Experts: Finnish nuclear project ‘directly supports Russian production of nuclear weapons’ | News


Finland plans to build a nuclear power plant, buying the reactor from Russia.

International trade professor Kari Liuhto (left) and Russian environmental policy professor Veli-Pekka Tynkkynen (right) criticized the Fennovoima project. Image: Janne Järvinen and Mårten Lampen / Yle, havainnekuva Fennovoima Oy

Two professors told Yle that the Fennovoima nuclear power plant project, which is partly owned by Russian companies, carries big risks related to the Russian nuclear industry.

The project uses a reactor from the Russian state company Rosatom, which also produces Russian nuclear weapons.

“If we invest in Russian nuclear energy in this current structure of Fennovoima, we directly support the production of Russian nuclear weapons and therefore also Vladimir Poutinegeopolitical objectives,” said Veli-Pekka Tynkkynenprofessor of Russian environmental policy.

The project was approved in 2014, with Rosatom holding a 35% stake. The other shareholders are mostly Finnish energy companies, with a Croatian company apparently owned by two students holding a crucial stake.

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Without this participation, the holding company would not have enough EU-based owners to meet security requirements.

The decision to grant a permit was controversial at the time, with the Green League leaving the Prime Minister by Alexander Stubb (NCP) in protest.

Final building permits are to be granted this year, with nuclear regulator STUK due to assess the project.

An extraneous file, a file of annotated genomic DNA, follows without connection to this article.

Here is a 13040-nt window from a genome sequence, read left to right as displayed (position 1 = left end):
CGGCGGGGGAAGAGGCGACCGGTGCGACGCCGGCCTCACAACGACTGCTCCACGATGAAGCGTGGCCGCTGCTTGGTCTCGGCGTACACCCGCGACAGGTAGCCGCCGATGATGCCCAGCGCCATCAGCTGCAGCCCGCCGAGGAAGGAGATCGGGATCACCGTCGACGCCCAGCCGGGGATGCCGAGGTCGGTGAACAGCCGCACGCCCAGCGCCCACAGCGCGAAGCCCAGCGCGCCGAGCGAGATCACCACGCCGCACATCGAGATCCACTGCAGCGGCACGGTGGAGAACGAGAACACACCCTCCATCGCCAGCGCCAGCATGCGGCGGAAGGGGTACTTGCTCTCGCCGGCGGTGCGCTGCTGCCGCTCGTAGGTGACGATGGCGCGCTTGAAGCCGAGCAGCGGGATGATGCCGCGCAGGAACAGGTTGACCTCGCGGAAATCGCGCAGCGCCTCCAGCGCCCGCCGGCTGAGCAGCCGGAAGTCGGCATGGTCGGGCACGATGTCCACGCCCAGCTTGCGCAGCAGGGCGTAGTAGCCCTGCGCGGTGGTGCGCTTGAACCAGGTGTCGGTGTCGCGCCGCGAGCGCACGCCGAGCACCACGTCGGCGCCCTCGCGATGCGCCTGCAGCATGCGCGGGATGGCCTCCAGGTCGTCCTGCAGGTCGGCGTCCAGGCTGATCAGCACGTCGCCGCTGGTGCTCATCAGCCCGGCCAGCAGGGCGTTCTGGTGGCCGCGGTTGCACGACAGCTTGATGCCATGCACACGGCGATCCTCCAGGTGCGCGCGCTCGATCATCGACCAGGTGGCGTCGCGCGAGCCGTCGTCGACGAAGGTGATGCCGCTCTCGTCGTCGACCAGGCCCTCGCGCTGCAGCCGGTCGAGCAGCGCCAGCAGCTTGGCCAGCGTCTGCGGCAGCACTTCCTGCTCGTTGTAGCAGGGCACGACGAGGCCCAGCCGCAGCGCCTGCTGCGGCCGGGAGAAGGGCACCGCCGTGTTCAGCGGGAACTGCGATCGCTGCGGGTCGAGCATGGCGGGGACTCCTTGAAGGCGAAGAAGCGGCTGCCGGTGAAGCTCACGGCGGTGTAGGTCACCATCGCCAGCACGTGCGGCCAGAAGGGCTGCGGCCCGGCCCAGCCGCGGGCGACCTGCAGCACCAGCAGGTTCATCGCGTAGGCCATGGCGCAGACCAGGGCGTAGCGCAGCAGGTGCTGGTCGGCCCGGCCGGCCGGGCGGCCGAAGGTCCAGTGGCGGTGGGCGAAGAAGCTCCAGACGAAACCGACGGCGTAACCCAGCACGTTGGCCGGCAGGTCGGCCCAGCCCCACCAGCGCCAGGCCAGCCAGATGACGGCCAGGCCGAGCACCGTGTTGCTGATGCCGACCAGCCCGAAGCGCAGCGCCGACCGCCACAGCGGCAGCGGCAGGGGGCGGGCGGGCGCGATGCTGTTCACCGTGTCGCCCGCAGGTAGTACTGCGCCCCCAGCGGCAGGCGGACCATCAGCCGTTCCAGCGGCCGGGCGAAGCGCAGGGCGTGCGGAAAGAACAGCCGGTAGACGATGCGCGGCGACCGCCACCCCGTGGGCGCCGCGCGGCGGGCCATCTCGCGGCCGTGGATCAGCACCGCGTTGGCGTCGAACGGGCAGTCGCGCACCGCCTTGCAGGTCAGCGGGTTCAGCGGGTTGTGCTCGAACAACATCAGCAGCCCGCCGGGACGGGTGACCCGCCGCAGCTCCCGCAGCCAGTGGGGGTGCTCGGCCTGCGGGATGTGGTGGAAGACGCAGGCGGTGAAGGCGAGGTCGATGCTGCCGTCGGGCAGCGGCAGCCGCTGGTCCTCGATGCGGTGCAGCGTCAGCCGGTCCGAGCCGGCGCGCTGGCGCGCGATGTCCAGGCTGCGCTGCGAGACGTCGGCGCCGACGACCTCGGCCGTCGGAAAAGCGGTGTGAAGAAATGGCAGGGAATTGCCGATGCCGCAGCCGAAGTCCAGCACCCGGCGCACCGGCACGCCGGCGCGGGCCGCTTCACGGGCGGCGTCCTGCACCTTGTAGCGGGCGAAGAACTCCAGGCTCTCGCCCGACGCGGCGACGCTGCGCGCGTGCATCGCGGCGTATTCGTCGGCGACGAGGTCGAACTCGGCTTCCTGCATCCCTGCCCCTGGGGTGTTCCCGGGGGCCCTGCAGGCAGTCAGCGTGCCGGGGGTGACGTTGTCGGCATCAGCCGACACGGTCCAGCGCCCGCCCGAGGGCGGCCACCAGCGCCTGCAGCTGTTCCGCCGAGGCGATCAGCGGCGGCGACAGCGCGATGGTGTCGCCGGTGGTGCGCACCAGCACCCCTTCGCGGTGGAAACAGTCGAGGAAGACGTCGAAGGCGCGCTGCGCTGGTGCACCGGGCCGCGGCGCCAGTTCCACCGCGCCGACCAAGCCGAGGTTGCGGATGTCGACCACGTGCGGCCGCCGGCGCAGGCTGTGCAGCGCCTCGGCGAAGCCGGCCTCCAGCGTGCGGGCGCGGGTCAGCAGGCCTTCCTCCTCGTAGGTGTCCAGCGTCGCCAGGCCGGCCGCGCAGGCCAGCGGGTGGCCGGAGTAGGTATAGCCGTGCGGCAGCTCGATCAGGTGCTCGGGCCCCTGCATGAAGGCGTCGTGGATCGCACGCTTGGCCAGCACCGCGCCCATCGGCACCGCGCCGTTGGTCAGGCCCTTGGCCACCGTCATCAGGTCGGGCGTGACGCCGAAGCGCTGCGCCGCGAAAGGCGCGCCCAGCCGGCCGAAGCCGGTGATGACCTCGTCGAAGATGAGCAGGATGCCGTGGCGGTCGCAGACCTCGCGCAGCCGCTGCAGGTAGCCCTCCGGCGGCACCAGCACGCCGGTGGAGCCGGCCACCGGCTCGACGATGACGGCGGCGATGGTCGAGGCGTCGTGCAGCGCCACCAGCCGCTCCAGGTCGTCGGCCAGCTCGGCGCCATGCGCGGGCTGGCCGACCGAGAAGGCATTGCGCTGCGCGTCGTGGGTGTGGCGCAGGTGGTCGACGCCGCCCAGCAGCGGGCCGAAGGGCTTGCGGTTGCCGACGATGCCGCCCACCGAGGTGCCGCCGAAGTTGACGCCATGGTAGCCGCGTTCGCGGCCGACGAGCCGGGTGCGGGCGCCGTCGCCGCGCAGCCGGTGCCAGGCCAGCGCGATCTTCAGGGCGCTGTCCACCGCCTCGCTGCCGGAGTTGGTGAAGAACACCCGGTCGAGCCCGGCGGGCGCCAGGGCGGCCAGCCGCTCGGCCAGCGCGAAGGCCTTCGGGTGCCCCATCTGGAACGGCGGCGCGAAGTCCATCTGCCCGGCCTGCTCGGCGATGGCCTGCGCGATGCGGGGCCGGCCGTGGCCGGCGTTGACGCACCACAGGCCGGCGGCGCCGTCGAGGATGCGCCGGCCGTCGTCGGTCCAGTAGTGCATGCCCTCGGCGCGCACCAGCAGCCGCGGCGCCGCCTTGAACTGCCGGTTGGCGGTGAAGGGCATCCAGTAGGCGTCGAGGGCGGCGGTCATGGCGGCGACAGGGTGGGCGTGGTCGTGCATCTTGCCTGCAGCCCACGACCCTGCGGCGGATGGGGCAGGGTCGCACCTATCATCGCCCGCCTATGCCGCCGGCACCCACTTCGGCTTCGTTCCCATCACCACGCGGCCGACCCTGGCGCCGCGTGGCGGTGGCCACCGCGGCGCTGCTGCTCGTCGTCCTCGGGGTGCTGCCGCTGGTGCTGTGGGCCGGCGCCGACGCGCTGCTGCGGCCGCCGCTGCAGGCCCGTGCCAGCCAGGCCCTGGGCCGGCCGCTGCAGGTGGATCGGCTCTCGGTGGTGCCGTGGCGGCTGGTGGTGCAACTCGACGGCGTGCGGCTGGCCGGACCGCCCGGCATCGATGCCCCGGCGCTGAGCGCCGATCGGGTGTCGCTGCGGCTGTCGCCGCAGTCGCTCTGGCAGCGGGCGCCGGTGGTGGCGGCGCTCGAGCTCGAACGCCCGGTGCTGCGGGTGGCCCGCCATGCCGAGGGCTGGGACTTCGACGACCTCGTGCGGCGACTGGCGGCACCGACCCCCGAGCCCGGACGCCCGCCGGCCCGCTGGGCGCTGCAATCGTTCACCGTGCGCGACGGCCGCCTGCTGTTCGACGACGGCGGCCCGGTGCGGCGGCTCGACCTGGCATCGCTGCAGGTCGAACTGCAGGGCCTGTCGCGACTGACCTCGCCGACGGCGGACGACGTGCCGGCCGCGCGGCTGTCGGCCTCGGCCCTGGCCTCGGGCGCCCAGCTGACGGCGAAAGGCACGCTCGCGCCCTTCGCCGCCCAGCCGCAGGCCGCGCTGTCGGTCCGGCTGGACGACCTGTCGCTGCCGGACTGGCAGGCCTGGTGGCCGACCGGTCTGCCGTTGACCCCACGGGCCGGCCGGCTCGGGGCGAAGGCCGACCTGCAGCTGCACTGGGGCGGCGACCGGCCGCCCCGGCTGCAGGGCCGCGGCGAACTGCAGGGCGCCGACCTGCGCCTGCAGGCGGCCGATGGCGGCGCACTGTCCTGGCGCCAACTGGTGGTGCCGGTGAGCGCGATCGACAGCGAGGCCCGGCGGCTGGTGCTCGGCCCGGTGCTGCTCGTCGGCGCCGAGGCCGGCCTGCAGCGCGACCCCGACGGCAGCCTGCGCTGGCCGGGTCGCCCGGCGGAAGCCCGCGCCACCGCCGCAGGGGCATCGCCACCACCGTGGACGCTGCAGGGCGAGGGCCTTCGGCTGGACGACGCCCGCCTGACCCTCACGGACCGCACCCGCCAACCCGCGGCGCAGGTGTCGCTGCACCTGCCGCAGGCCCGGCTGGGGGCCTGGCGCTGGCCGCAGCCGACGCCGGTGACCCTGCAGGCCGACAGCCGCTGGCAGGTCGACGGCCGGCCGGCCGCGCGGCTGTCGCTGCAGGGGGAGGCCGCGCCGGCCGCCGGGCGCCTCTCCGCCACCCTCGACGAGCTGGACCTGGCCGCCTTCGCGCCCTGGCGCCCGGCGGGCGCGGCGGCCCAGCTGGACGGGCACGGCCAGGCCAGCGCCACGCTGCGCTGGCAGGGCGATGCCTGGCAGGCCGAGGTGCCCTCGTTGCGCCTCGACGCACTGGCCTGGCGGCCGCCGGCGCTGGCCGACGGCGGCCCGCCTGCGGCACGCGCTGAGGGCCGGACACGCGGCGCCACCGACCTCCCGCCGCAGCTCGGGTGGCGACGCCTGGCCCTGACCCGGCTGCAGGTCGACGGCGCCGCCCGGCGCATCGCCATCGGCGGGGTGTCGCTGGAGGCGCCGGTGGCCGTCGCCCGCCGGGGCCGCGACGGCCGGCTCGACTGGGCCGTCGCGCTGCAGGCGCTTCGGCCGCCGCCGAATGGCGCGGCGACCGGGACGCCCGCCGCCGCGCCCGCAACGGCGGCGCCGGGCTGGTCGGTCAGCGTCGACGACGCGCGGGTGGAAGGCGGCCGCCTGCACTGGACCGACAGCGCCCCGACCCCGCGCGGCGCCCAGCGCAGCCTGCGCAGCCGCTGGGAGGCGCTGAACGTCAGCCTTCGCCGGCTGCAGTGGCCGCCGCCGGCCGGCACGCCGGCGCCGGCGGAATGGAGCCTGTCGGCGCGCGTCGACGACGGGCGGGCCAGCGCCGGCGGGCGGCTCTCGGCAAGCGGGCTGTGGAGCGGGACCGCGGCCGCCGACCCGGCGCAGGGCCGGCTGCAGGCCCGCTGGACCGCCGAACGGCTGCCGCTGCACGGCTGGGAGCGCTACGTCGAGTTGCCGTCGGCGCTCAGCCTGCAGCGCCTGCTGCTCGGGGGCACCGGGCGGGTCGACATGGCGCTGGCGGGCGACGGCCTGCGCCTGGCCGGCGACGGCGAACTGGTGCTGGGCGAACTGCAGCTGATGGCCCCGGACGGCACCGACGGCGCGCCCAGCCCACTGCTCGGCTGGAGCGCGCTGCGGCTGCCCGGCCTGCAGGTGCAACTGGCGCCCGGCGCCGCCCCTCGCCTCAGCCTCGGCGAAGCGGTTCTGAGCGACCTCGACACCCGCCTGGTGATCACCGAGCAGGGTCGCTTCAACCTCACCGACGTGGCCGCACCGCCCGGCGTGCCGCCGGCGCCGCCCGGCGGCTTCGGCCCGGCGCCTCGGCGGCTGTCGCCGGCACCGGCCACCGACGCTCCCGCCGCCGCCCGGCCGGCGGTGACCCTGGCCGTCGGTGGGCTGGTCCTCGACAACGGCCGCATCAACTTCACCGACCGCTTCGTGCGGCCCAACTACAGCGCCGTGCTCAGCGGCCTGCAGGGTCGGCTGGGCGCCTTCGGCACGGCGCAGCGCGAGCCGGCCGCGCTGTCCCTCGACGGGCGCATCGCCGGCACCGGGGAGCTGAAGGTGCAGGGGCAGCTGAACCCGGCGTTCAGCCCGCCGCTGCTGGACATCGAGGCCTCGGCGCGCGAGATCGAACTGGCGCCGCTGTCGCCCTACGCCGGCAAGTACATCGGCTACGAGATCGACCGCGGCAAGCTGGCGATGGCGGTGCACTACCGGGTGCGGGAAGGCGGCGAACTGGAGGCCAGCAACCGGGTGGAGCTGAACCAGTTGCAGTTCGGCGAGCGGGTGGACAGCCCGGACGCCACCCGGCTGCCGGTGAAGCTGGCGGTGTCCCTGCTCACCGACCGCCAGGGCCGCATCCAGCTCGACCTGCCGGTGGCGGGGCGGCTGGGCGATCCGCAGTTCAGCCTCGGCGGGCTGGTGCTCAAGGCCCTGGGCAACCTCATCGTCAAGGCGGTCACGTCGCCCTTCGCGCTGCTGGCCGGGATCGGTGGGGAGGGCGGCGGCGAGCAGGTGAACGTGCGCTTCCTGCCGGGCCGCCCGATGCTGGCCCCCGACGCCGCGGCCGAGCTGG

Professor of international trade Kari Liuhto said the project seemed too risky, in his view.

“The Fennovoima project will surely be on the government’s agenda this year,” Liuhto said. “If Russia attacks Ukraine, in my opinion, the project should be stopped.

Nuclear power increases dependence on Russia

Rosatom became the project’s largest single shareholder in 2014, shortly after Russia illegally annexed Crimea.

Tynkkynen rejects the idea that energy markets and trade interdependencies can create the conditions for peace between Putin’s Russia and the West.

Parliament had approved the Fennovoima project in part to reduce Finland’s dependence on Russia for energy supplies. In fact, the project increases Russia’s share in Finland’s energy mix.

“In addition to oil, gas, coal, uranium and timber, Finland would also depend on Russian nuclear power generation,” Tynkkynen said.

Tynkkynen also said that Russia could use its stake in Fennovoima to put pressure on Finland.

“Rosatom’s chances of influencing Finland through the Fennovoima project should be seen as a loaded weapon, in a way,” Tynkkynen said.

“Although the ‘weapon’ is never unloaded, it gives leverage over Finland. Knowing what we do with Russia’s history of hybrid attacks, I would not give Russia additional opportunities to influence through critical infrastructures.”

Reporters from Yle’s MOT program asked politicians, including the president Sauli NiinistoPrime Minister Sanna Marin (SDP) and former prime ministers Antti Rinne (SDP), Alexander Stubb (PCN) and Juha Sipila (Cen) for an interview on the subject, but all the politicians refused to discuss it.

Fennovoima also declined to comment.


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